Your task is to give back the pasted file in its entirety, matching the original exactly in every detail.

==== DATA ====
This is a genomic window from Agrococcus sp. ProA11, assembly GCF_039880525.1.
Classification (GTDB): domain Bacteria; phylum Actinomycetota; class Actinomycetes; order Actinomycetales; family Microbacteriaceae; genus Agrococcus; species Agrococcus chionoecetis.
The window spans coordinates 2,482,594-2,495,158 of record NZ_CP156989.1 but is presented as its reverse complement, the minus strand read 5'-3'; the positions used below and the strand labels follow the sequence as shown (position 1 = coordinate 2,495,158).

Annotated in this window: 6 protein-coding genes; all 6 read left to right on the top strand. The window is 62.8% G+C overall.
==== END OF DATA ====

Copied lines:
This is a genomic window from Agrococcus sp. ProA11, assembly GCF_039880525.1.
Classification (GTDB): domain Bacteria; phylum Actinomycetota; class Actinomycetes; order Actinomycetales; family Microbacteriaceae; genus Agrococcus; species Agrococcus chionoecetis.
The window spans coordinates 2,482,594-2,495,158 of record NZ_CP156989.1 but is presented as its reverse complement, the minus strand read 5'-3'; the positions used below and the strand labels follow the sequence as shown (position 1 = coordinate 2,495,158).

Annotated in this window: 6 protein-coding genes; all 6 read left to right on the top strand. The window is 62.8% G+C overall.